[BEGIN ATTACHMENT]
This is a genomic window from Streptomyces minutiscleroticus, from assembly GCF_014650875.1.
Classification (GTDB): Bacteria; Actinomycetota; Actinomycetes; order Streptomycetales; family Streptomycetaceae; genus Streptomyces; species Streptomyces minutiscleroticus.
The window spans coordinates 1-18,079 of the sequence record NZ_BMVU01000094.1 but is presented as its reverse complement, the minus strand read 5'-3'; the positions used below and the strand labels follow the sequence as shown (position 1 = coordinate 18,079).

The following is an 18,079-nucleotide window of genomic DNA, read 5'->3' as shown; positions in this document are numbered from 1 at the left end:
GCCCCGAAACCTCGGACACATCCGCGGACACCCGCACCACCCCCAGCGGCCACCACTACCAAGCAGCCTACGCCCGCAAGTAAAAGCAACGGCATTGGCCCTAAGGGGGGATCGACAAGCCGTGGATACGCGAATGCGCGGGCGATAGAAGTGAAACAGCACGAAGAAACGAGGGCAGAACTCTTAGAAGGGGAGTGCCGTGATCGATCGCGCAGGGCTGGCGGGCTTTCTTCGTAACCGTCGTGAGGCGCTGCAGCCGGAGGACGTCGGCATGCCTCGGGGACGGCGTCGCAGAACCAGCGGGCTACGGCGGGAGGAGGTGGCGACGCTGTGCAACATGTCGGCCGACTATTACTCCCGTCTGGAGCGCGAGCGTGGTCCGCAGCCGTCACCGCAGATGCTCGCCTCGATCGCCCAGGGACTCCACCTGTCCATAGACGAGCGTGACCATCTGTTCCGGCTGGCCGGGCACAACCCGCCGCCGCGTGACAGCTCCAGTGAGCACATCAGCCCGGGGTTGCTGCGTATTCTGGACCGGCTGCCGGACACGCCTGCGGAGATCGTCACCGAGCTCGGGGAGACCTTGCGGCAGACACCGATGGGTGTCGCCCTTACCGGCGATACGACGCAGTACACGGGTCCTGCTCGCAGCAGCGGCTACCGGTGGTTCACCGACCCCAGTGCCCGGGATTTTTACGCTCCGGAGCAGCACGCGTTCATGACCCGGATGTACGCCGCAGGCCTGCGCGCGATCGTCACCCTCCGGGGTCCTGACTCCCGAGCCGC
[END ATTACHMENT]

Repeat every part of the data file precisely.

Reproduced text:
This is a genomic window from Streptomyces minutiscleroticus, from assembly GCF_014650875.1.
Classification (GTDB): Bacteria; Actinomycetota; Actinomycetes; order Streptomycetales; family Streptomycetaceae; genus Streptomyces; species Streptomyces minutiscleroticus.
The window spans coordinates 1-18,079 of the sequence record NZ_BMVU01000094.1 but is presented as its reverse complement, the minus strand read 5'-3'; the positions used below and the strand labels follow the sequence as shown (position 1 = coordinate 18,079).

The following is an 18,079-nucleotide window of genomic DNA, read 5'->3' as shown; positions in this document are numbered from 1 at the left end:
GCCCCGAAACCTCGGACACATCCGCGGACACCCGCACCACCCCCAGCGGCCACCACTACCAAGCAGCCTACGCCCGCAAGTAAAAGCAACGGCATTGGCCCTAAGGGGGGATCGACAAGCCGTGGATACGCGAATGCGCGGGCGATAGAAGTGAAACAGCACGAAGAAACGAGGGCAGAACTCTTAGAAGGGGAGTGCCGTGATCGATCGCGCAGGGCTGGCGGGCTTTCTTCGTAACCGTCGTGAGGCGCTGCAGCCGGAGGACGTCGGCATGCCTCGGGGACGGCGTCGCAGAACCAGCGGGCTACGGCGGGAGGAGGTGGCGACGCTGTGCAACATGTCGGCCGACTATTACTCCCGTCTGGAGCGCGAGCGTGGTCCGCAGCCGTCACCGCAGATGCTCGCCTCGATCGCCCAGGGACTCCACCTGTCCATAGACGAGCGTGACCATCTGTTCCGGCTGGCCGGGCACAACCCGCCGCCGCGTGACAGCTCCAGTGAGCACATCAGCCCGGGGTTGCTGCGTATTCTGGACCGGCTGCCGGACACGCCTGCGGAGATCGTCACCGAGCTCGGGGAGACCTTGCGGCAGACACCGATGGGTGTCGCCCTTACCGGCGATACGACGCAGTACACGGGTCCTGCTCGCAGCAGCGGCTACCGGTGGTTCACCGACCCCAGTGCCCGGGATTTTTACGCTCCGGAGCAGCACGCGTTCATGACCCGGATGTACGCCGCAGGCCTGCGCGCGATCGTCACCCTCCGGGGTCCTGACTCCCGAGCCGC